@TBPInvictus here, gang.
Is it possible that Dickens was trying to reconcile two seemingly conflicting charts of the labor market when he penned that famous line?
We’re all reminded, month after tedious month, that this is the mother of all jobless recoveries. One of the charts I have seen used most widely appears every month over at the most excellent Calculated Risk website (first chart in post at link). I get sick just looking at it. Bill’s chart is, of course, accurate (sickening though it may be). Other such charts and graphs have proliferated, and most discuss job losses since the onset of recession in December 2007, or something to that effect. David Rosenberg has frequently mentioned the hideousness of the job market “xx months since the recession’s start.” And he, too, is correct.
Here’s how one media report put it:
By almost every measure, the economy has been expanding at a healthy pace for six months. But the nation’s employers remain stubbornly reluctant to add jobs in the United States. […] Another [reason for lack of hiring] is rising productivity, squeezing more work from existing staff and other efficiencies. […] Despite strong economic growth since last summer, the current recovery started out very slowly and that helps to explain the lack of hiring.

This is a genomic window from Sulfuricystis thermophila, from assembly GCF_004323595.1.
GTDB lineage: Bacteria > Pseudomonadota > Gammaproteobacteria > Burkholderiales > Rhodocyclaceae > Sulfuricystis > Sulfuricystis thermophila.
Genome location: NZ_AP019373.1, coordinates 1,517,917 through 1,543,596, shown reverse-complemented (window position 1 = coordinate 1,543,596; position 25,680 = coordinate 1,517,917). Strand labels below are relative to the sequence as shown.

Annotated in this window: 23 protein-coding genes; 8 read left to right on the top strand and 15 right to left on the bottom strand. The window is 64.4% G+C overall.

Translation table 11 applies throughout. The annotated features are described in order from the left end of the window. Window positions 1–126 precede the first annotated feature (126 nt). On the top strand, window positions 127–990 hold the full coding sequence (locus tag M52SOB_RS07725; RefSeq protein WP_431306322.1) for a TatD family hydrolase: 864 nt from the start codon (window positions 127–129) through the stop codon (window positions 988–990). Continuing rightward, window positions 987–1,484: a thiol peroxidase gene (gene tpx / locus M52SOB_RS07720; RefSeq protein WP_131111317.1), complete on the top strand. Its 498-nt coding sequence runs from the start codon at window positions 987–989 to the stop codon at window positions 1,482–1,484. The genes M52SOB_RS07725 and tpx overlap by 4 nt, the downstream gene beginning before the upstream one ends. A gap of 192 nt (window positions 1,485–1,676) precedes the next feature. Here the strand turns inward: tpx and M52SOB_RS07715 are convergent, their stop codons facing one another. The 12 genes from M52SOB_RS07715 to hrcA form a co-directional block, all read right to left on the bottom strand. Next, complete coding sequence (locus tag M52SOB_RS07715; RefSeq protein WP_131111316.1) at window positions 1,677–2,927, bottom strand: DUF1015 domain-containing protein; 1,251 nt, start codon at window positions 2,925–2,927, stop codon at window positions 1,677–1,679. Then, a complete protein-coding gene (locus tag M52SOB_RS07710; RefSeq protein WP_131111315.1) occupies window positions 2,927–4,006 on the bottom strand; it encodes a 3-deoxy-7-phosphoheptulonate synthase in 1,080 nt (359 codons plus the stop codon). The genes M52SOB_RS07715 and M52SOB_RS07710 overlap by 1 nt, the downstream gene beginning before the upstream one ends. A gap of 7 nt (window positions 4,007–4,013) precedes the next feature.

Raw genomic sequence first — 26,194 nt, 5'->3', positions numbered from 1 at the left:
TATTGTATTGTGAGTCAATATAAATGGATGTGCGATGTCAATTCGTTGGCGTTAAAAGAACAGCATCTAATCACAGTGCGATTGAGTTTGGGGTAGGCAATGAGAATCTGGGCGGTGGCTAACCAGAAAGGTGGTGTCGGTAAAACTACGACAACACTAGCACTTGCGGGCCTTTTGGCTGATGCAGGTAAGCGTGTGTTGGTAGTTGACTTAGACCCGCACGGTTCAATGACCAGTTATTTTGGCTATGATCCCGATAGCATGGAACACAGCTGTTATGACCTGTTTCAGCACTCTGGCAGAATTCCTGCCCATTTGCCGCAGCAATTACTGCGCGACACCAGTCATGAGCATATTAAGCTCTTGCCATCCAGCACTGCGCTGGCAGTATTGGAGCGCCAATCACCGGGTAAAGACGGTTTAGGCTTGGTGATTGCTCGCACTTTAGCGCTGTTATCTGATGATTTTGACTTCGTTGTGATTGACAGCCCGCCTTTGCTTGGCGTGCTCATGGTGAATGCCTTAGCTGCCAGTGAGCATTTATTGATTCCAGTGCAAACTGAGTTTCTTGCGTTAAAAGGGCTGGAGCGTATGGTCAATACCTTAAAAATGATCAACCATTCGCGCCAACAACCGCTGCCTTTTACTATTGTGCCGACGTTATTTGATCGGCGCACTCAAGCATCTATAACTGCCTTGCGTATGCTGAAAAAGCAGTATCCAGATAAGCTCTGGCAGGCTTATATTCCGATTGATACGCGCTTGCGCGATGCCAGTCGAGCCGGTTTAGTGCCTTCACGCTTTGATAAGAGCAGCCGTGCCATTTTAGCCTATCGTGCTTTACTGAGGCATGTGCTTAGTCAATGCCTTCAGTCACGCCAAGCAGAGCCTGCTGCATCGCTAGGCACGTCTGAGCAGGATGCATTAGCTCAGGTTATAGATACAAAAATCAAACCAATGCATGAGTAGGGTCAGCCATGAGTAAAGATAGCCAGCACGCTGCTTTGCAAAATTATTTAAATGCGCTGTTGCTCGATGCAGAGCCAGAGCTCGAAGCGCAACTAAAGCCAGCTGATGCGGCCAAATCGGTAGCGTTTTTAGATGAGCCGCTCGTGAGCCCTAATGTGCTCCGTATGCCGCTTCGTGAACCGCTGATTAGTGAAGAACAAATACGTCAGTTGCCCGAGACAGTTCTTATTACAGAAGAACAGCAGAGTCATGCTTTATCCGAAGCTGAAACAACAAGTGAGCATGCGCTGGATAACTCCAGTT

That report, from the NY Times, is dated March 6, 2004, fully three years from the onset of the 2001 recession. And there’s this post’s “the more things change” reference.
If the economy is in recovery — a new cycle — for the the past 13 (or so) months — “technical” or not — should we perhaps be looking at the employment situation relative to the trough now, and not to the last peak? To be clear, I am not advocating hard one way or the other (though I will offer some thoughts in closing), simply pointing out that if the recession ended — as many, including the St. Louis Fed (see: Dude, Where’s My Recession Bar, Jan 2010, and St. Louis Fed Tracks Nascent Expansion, Mar 2010) — perhaps we should now be looking at our experience from the trough? This is more my offering an item for discussion than taking a stand on the issue — both sides have valid arguments.
Both of the following statements are true, and neither contradicts the other: We experienced the worst labor market recession since the Great Depression. From the trough, the labor market is generating jobs at a faster pace than the previous two recessions.
Let’s get to the topic of what date is used as the peg from which to measure. Here are the relevant charts, but first a few notes:
1) To avoid running into census worker issues, I have chosen to use Private Sector payrolls (USPRIV at the St. Louis Fed). We’ll keep the government out of this and focus on the private sector. Makes the comparisons apples-to-apples, as census was not at play in 2001 or 1991.
2) Y-axis scales on the two charts differ slightly and are set to best show changes.